Interview: Hiroaki Yura on Project Phoenix

Creative Intelligence Arts' Kickstarter-funded JRPG.

We’re always on the lookout for new and interesting things in the world of video games, and one thing that recently caught our eye was the fiery ascent of Project Phoenix, a Kickstarter-funded Japanese RPG from Creative Intelligence Arts. Raising nearly $600,000 in funding in just half a month, Project Phoenix has brought together a list of seasoned creators from around the world. We sat down with Hiroaki Yura, director on the project, to find out more about it.

— Before we begin, could you briefly introduce the setting, characters, and gameplay of Project Phoenix for those who aren’t yet familiar with it?

Yura: Sure! Project Phoenix is a Japanese RPG that blends in [real-time strategy] elements into its battle system, taking the best that Eastern and Western game development has to offer. The game takes place on a world called Azuregard, which is a high-fantasy realm and is home to various human kingdoms as well as elves, dwarves, orcs, and other races which include those not native to the Western high fantasy.

When players experience the game, they will do so through the eyes of Marcus Stern, a Templar who encounters Ruffles, an angel who has amnesia, and doesn’t quite know who she is or why she was sent to Azuregard. Later on, the two meet Sylrianah, an elven princess, and Zarum the Lost, a Battlemage, and together, with other characters not yet announced, they’ll seek to put a stop to a conflict that threatens to engulf the land.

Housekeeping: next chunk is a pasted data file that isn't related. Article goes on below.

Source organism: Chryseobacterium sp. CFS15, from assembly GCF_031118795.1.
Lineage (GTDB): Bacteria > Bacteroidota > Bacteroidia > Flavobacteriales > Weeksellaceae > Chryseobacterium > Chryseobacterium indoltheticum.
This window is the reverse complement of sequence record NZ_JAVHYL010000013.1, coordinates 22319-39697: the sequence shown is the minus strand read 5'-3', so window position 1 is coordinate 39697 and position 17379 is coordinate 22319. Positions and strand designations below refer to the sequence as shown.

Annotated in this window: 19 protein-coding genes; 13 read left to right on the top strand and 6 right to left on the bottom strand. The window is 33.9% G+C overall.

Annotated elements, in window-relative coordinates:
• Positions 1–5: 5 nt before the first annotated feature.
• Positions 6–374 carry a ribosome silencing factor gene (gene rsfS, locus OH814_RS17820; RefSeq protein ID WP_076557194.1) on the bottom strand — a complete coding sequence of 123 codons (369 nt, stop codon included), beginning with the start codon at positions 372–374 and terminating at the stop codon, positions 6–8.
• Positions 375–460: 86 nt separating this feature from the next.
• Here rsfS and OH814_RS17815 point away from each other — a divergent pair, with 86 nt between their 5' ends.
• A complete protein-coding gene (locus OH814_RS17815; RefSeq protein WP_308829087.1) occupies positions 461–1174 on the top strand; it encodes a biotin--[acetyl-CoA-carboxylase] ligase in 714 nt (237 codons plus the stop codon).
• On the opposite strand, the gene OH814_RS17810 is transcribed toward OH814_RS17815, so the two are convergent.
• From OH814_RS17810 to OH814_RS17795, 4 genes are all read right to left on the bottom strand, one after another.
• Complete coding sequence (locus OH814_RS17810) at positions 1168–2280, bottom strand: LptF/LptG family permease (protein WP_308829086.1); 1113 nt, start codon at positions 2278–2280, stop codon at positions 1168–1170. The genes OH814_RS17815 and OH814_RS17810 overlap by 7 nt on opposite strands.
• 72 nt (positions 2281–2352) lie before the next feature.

— Project Phoenix isn’t being developed in a typical fashion. Even discounting the crowd funding, you’ve pulled together a lot of talented people from all over the world to work on this project, and nobody’s getting paid the normal way. How did you manage to get so many people to take up a project like this?

Yura: Well, it certainly helps that many of the people working on Project Phoenix are personal friends of mine or are friends of friends who are enthusiastic and came highly recommended as people who are passionate about games and can get things done! For example, I’ve worked with Final Fantasy composer Nobuo Uematsu for the first time 10 years ago and when we started this project, his name was the first that came to mind because of how well his music fits the story we’re trying to tell.

In terms of motivating our talented staff, you can definitely call this a passion project. They’re looking to constantly prove themselves, especially in a game genre they really love and adore, and are putting their reputations on the line as they venture outside of their comfort zone to do something truly great. Opportunities like this don’t come very often, and after seeing how well our Kickstarter campaign is doing, the staff and I have even more pressure to ensure that what we ultimately deliver really is truly great!

— On the same subject, what about the language barrier? It’s one thing to have a degree of competency for business purposes, but it can be difficult to explain some ideas (especially creative ones) across language gaps unless the speaker and/or listener are particularly capable. What’s your plan for dealing with these sorts of issues?